Time Out says
Strauss’ epic hits HK as an opera, infamous head scene and all
Salome: not your typical opera, and it never will be. Adapted from Oscar Wilde’s play of the same name, Salome has been shocking audiences for over a century. The diva in Strauss’ 1905 premiere refused to perform the now-infamous dance sequence, but it is the opera’s final tableau that is the most infamous of all: Salome embracing John the Baptist’s decapitated head. On Saturday October 11 at the Cultural Centre, Andrejs Zagar’s interpretation of the classic found ways to shock once again by appealing to our experience of modern life via visual cues and associations.
The one-act drama, organised by Slovenian National Theatre Opera and Ballet Ljubljana and Opera Hong Kong, takes place in a minimalist white interior that ends in an open frame to an ominous moon in the night sky. It’s a simple set: decadent while sparse – and the “well” in which Jochanaan (St John) is being imprisoned is a holding cell controlled by a digital tablet affixed to the wall.
All are impatient for Salome’s (soprano Annemarie Kremer) entrance, and when she does you can’t miss her. Dressed in a sparkling pink 60’s mini-dress with hot pink tights and heels, she reeks of glamour. The costume choice here is a compelling one, seeing as the 1960s marked an era of emancipation for women in the West; one particularly signalled by fashion.
Annemarie Kremer and Ta'u Pupu'a
Jochanaan’s (Tomasz Konieczny) entrance is the next shock – that drew some gasps from the audience. When he emerges, he is barefoot in a straightjacket with a sack covering his head. The visual immediately brought images of Guantanamo and terrorist group Isis to mind – and considering the Jochanaan’s ultimate fate the choice here was controversial, to say the least.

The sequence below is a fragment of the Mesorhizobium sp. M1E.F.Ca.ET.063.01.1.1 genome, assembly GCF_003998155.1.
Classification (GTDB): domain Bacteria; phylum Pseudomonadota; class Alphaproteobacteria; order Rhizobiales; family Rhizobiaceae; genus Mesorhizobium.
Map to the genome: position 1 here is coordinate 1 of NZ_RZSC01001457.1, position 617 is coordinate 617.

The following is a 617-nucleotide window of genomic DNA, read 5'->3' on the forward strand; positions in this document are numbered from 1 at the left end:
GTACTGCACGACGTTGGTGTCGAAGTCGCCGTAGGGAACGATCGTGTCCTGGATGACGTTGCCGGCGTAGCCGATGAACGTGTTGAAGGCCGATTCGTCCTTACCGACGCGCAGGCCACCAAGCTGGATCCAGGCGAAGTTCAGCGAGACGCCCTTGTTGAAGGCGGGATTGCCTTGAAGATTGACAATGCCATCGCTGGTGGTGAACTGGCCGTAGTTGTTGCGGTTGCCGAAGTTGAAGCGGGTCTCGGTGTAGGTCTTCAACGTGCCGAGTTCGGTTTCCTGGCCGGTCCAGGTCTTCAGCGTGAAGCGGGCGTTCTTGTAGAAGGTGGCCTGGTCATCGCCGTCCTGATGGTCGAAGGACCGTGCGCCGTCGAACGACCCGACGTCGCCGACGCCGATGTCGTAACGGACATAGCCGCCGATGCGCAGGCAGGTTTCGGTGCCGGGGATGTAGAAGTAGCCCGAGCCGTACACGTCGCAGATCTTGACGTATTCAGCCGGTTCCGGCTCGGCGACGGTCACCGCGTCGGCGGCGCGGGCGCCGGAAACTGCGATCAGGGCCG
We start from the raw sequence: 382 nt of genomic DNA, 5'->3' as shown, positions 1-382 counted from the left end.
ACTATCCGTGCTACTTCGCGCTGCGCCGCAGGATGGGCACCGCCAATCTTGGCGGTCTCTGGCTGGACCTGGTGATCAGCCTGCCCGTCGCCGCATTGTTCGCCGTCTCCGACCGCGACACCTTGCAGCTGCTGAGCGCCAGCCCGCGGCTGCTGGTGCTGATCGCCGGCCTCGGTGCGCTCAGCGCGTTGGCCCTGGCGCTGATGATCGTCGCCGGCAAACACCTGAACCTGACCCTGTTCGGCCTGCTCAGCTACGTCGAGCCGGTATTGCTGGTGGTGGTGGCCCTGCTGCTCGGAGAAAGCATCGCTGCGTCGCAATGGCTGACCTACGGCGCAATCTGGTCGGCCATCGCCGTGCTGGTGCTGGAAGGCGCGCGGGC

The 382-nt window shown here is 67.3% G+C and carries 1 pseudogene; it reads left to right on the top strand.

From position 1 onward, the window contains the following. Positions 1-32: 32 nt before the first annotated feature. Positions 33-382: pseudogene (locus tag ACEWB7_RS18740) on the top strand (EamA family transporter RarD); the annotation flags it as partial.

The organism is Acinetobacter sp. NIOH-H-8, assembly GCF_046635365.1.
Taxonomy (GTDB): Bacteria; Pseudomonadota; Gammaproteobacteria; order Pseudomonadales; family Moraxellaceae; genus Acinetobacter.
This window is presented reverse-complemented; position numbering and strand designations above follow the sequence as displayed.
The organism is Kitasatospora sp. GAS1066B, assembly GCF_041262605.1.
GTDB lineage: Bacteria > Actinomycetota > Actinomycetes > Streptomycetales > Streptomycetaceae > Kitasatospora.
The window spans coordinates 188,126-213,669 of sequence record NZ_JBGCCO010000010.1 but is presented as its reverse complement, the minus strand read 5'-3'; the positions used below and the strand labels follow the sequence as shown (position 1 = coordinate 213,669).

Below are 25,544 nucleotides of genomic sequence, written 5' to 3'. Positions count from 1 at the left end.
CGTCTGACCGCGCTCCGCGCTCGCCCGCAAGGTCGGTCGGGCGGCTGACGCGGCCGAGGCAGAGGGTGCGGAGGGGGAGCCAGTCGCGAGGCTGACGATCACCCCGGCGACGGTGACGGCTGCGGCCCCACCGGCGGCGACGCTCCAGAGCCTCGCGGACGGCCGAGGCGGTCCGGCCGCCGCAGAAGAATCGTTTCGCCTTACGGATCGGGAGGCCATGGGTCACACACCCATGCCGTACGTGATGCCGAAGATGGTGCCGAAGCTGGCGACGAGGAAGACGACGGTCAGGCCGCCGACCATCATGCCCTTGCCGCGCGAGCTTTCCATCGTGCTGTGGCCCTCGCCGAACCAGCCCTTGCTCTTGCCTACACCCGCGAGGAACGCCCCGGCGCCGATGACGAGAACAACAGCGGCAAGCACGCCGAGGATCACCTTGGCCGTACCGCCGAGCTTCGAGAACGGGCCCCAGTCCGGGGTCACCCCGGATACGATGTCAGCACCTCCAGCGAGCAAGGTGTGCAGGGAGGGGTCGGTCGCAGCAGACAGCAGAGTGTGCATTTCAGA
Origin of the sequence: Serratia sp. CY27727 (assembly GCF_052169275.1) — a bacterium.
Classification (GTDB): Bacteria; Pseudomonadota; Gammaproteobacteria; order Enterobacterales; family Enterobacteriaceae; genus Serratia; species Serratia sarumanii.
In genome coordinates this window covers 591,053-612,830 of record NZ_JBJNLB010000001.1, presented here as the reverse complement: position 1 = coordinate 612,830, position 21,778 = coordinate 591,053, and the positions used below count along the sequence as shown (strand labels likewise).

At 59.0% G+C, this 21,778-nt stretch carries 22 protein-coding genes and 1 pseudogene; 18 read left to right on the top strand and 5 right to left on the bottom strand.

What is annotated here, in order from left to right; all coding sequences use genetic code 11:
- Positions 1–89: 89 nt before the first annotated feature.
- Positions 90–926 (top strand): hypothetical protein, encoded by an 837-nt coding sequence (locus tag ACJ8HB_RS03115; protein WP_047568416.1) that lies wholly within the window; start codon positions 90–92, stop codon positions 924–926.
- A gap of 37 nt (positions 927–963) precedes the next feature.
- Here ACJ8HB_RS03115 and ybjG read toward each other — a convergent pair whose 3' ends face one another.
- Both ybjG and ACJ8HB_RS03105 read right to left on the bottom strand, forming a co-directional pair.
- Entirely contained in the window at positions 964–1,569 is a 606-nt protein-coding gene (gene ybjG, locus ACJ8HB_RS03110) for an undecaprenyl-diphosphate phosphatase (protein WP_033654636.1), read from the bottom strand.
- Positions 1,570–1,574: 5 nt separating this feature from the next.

Supporting characters fall into comfortable caricatures, with Herodes (tenor Stig Andersen) playing the befuddled wealthy man who succumbs blindly to temptation, and Herodias (mezzo-soprano Natascha Petrinsky) playing something of a rich desperate housewife with an edge of (much-needed) comic relief. Petrinsky’s stature (she is significantly taller than Salome) and bravado in her delivery lent well to the self-absorbed character that Herodias is, who mistakenly believes her daughter’s triumph over Jochanaan is done in her defence of her honour. Meanwhile, Konieczny’s Jochanaan was a crowd-favourite, whose warm and passionate baritone was filled with all the tension and conviction of a prophet in the face of almost-irresistible damnation. All deeper complexities, though, are left to Salome, where Kremer’s mix of the impetuous child, femme-fatale and primal savage conjured a spellbinding performance, in which her vocals ranged from sweet, ecstatic desire to guttural rage.
Although Salome doesn’t feature any chorus sequences, the contributions by Opera Hong Kong fell into place well with solid performances. Having said that, we hope that in the near future, the international collaborations that make it to stage in Hong Kong feature local singers in more prominent roles.
Jochanaan’s demise is ultimately the result of Salome’s appropriation of power, by whatever means necessary. But power runs as a larger theme in Zagar’s Salome. One where dissent can mean demise, and power – whether it is sexuality or wealth – can transcend morality, and often does.